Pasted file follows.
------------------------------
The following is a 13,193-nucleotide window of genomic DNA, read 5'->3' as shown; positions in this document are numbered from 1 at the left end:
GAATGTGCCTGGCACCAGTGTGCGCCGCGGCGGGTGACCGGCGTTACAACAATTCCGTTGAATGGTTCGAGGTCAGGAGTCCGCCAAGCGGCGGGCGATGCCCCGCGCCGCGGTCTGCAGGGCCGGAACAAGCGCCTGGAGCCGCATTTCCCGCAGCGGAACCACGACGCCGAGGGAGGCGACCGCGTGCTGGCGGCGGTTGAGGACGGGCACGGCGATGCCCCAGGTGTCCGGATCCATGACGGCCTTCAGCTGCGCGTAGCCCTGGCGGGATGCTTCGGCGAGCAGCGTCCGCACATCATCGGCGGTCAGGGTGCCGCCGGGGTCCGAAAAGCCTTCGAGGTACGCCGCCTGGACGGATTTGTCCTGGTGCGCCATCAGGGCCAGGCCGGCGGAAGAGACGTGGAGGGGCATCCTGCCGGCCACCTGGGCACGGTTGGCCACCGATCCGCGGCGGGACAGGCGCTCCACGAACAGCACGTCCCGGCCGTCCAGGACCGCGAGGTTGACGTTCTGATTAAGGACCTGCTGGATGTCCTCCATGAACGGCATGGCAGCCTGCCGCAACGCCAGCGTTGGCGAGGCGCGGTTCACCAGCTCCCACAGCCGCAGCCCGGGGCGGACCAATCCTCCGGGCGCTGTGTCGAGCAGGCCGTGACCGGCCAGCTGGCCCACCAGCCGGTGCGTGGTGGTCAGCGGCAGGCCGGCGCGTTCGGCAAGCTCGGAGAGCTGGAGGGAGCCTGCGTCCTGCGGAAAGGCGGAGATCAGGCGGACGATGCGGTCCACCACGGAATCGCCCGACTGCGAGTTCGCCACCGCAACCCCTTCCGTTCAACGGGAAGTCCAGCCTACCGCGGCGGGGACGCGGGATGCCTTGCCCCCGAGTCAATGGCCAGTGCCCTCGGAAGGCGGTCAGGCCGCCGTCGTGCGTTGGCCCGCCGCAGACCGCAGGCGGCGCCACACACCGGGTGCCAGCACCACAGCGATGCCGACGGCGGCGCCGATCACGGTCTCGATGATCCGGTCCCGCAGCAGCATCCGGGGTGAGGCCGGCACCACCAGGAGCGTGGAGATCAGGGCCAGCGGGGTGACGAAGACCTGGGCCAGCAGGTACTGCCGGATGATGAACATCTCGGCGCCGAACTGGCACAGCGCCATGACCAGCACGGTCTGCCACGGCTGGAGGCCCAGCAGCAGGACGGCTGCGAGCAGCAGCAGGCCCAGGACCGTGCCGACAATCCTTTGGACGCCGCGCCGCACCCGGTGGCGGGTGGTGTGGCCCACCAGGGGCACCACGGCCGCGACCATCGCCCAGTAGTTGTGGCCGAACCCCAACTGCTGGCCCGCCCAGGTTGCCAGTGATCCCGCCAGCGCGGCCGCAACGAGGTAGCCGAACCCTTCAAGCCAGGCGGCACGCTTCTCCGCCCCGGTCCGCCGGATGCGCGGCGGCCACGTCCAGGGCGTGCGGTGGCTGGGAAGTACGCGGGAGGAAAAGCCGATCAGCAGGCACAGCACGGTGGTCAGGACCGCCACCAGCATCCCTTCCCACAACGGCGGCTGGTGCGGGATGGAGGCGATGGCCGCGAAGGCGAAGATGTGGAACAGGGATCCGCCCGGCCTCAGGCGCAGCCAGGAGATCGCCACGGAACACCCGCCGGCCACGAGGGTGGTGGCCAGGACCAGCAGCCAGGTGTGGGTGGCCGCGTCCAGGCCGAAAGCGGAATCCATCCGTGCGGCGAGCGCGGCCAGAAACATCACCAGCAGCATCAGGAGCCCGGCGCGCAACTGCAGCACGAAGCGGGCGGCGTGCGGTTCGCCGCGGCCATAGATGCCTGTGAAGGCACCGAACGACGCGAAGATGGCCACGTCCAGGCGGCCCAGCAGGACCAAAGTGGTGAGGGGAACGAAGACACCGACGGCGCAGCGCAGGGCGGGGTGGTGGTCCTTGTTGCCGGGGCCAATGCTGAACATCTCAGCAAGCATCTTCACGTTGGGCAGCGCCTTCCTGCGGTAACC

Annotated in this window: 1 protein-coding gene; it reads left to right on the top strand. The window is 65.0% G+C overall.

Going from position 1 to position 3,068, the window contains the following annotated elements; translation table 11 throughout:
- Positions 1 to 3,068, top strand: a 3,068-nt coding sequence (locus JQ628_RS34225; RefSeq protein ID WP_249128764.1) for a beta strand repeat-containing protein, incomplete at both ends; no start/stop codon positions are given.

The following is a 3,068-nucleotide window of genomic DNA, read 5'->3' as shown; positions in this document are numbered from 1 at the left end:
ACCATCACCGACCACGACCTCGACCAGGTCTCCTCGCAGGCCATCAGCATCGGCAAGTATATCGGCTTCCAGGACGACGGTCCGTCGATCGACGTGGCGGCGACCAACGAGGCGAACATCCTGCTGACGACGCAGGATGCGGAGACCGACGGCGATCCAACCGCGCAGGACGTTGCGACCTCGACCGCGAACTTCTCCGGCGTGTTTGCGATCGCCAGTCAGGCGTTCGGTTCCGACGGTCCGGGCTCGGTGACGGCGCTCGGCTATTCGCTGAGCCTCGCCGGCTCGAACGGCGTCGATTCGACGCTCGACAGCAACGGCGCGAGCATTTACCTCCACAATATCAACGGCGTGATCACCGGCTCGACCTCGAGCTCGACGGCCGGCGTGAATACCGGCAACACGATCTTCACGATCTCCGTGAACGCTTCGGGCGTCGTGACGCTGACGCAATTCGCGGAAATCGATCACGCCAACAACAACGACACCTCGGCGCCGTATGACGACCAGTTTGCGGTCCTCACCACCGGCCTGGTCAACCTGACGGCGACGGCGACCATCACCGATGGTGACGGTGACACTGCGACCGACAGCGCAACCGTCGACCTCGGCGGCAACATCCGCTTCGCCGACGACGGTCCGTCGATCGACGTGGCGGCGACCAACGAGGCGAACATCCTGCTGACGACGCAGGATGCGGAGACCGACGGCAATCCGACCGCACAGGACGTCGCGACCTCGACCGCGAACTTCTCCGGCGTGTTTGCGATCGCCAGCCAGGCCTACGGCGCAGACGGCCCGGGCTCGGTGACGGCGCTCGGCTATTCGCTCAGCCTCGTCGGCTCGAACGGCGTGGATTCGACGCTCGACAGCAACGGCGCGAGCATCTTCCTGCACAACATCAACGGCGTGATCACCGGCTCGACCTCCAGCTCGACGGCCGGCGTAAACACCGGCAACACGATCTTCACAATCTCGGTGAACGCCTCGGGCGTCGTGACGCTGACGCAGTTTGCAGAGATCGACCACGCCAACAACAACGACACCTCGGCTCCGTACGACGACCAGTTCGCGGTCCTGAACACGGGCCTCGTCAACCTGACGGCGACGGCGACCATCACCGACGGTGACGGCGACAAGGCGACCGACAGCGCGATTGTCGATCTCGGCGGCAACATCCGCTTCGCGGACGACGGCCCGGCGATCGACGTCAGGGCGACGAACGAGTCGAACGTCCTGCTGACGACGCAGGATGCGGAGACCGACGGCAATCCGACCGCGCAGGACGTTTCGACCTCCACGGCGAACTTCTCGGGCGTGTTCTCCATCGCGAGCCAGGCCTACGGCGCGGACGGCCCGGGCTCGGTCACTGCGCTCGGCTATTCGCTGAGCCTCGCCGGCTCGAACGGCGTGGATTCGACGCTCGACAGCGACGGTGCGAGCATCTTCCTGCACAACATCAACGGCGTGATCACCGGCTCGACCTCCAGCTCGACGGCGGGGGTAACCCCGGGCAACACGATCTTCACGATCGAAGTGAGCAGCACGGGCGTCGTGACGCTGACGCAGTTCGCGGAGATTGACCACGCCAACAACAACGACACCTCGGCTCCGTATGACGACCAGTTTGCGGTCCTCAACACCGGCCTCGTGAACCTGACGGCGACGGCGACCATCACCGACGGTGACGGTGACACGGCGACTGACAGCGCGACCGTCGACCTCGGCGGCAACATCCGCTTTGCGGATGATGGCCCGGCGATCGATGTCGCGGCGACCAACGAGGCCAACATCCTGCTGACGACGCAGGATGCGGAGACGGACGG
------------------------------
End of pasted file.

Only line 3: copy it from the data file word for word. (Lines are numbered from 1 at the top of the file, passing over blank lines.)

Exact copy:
Annotated in this window: 1 protein-coding gene; it reads left to right on the top strand. The window is 65.0% G+C overall.